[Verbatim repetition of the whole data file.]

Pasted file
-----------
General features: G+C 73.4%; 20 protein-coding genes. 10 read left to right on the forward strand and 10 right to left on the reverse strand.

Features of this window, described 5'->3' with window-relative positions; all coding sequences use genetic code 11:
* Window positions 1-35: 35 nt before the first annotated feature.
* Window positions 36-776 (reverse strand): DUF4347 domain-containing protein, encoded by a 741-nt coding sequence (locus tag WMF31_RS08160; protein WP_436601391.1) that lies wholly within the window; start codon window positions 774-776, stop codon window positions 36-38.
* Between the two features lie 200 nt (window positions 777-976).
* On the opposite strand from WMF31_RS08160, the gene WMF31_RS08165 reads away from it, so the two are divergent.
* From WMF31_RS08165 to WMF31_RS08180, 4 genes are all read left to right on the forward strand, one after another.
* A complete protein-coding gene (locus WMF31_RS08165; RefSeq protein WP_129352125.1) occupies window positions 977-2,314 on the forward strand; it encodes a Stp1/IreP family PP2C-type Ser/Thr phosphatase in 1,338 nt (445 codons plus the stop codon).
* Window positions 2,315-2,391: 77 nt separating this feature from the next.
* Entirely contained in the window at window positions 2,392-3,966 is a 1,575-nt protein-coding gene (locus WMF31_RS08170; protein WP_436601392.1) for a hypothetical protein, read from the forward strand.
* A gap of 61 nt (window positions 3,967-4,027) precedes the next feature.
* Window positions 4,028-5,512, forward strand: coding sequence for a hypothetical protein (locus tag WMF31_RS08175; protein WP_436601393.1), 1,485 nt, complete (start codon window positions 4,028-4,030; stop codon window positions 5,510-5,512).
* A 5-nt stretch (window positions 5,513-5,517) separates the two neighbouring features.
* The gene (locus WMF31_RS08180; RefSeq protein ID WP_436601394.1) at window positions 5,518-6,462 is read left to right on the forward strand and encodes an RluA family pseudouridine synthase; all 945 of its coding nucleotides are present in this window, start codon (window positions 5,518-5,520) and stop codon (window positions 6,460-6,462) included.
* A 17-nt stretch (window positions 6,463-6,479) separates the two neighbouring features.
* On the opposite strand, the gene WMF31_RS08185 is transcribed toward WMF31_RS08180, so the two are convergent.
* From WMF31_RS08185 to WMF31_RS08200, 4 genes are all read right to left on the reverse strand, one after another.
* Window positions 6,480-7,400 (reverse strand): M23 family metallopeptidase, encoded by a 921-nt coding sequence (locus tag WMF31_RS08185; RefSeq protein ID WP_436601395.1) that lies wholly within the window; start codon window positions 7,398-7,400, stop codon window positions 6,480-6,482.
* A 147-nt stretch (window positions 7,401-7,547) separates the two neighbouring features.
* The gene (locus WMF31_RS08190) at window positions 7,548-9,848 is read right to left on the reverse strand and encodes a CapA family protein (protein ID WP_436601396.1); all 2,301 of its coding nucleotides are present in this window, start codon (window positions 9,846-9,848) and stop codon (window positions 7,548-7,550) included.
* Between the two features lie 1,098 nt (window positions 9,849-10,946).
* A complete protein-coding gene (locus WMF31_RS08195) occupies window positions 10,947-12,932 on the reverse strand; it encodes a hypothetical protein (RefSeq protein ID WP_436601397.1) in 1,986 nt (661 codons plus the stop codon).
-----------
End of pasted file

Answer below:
General features: G+C 73.4%; 20 protein-coding genes. 10 read left to right on the forward strand and 10 right to left on the reverse strand.

Features of this window, described 5'->3' with window-relative positions; all coding sequences use genetic code 11:
* Window positions 1-35: 35 nt before the first annotated feature.
* Window positions 36-776 (reverse strand): DUF4347 domain-containing protein, encoded by a 741-nt coding sequence (locus tag WMF31_RS08160; protein WP_436601391.1) that lies wholly within the window; start codon window positions 774-776, stop codon window positions 36-38.
* Between the two features lie 200 nt (window positions 777-976).
* On the opposite strand from WMF31_RS08160, the gene WMF31_RS08165 reads away from it, so the two are divergent.
* From WMF31_RS08165 to WMF31_RS08180, 4 genes are all read left to right on the forward strand, one after another.
* A complete protein-coding gene (locus WMF31_RS08165; RefSeq protein WP_129352125.1) occupies window positions 977-2,314 on the forward strand; it encodes a Stp1/IreP family PP2C-type Ser/Thr phosphatase in 1,338 nt (445 codons plus the stop codon).
* Window positions 2,315-2,391: 77 nt separating this feature from the next.
* Entirely contained in the window at window positions 2,392-3,966 is a 1,575-nt protein-coding gene (locus WMF31_RS08170; protein WP_436601392.1) for a hypothetical protein, read from the forward strand.
* A gap of 61 nt (window positions 3,967-4,027) precedes the next feature.
* Window positions 4,028-5,512, forward strand: coding sequence for a hypothetical protein (locus tag WMF31_RS08175; protein WP_436601393.1), 1,485 nt, complete (start codon window positions 4,028-4,030; stop codon window positions 5,510-5,512).
* A 5-nt stretch (window positions 5,513-5,517) separates the two neighbouring features.
* The gene (locus WMF31_RS08180; RefSeq protein ID WP_436601394.1) at window positions 5,518-6,462 is read left to right on the forward strand and encodes an RluA family pseudouridine synthase; all 945 of its coding nucleotides are present in this window, start codon (window positions 5,518-5,520) and stop codon (window positions 6,460-6,462) included.
* A 17-nt stretch (window positions 6,463-6,479) separates the two neighbouring features.
* On the opposite strand, the gene WMF31_RS08185 is transcribed toward WMF31_RS08180, so the two are convergent.
* From WMF31_RS08185 to WMF31_RS08200, 4 genes are all read right to left on the reverse strand, one after another.
* Window positions 6,480-7,400 (reverse strand): M23 family metallopeptidase, encoded by a 921-nt coding sequence (locus tag WMF31_RS08185; RefSeq protein ID WP_436601395.1) that lies wholly within the window; start codon window positions 7,398-7,400, stop codon window positions 6,480-6,482.
* A 147-nt stretch (window positions 7,401-7,547) separates the two neighbouring features.
* The gene (locus WMF31_RS08190) at window positions 7,548-9,848 is read right to left on the reverse strand and encodes a CapA family protein (protein ID WP_436601396.1); all 2,301 of its coding nucleotides are present in this window, start codon (window positions 9,846-9,848) and stop codon (window positions 7,548-7,550) included.
* Between the two features lie 1,098 nt (window positions 9,849-10,946).
* A complete protein-coding gene (locus WMF31_RS08195) occupies window positions 10,947-12,932 on the reverse strand; it encodes a hypothetical protein (RefSeq protein ID WP_436601397.1) in 1,986 nt (661 codons plus the stop codon).